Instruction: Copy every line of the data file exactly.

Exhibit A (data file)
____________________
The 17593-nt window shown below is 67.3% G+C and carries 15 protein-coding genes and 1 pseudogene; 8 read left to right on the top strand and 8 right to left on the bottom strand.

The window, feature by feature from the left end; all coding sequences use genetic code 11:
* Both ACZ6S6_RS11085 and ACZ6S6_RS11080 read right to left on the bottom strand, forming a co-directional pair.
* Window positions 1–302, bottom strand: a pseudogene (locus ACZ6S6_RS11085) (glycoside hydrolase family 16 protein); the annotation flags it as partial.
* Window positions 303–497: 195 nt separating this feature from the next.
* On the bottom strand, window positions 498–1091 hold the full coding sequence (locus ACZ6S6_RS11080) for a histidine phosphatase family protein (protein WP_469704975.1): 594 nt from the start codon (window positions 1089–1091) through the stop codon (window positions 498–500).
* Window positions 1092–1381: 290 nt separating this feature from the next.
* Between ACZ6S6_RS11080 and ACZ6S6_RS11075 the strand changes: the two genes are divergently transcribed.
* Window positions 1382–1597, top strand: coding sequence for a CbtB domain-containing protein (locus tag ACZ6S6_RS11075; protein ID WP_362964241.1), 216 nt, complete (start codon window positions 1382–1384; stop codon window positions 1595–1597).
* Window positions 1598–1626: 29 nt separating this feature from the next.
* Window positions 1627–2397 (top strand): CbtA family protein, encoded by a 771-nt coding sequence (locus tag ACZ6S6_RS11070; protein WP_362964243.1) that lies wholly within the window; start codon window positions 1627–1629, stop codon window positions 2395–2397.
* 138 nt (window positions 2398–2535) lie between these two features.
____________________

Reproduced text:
The 17593-nt window shown below is 67.3% G+C and carries 15 protein-coding genes and 1 pseudogene; 8 read left to right on the top strand and 8 right to left on the bottom strand.

The window, feature by feature from the left end; all coding sequences use genetic code 11:
* Both ACZ6S6_RS11085 and ACZ6S6_RS11080 read right to left on the bottom strand, forming a co-directional pair.
* Window positions 1–302, bottom strand: a pseudogene (locus ACZ6S6_RS11085) (glycoside hydrolase family 16 protein); the annotation flags it as partial.
* Window positions 303–497: 195 nt separating this feature from the next.
* On the bottom strand, window positions 498–1091 hold the full coding sequence (locus ACZ6S6_RS11080) for a histidine phosphatase family protein (protein WP_469704975.1): 594 nt from the start codon (window positions 1089–1091) through the stop codon (window positions 498–500).
* Window positions 1092–1381: 290 nt separating this feature from the next.
* Between ACZ6S6_RS11080 and ACZ6S6_RS11075 the strand changes: the two genes are divergently transcribed.
* Window positions 1382–1597, top strand: coding sequence for a CbtB domain-containing protein (locus tag ACZ6S6_RS11075; protein ID WP_362964241.1), 216 nt, complete (start codon window positions 1382–1384; stop codon window positions 1595–1597).
* Window positions 1598–1626: 29 nt separating this feature from the next.
* Window positions 1627–2397 (top strand): CbtA family protein, encoded by a 771-nt coding sequence (locus tag ACZ6S6_RS11070; protein WP_362964243.1) that lies wholly within the window; start codon window positions 1627–1629, stop codon window positions 2395–2397.
* 138 nt (window positions 2398–2535) lie between these two features.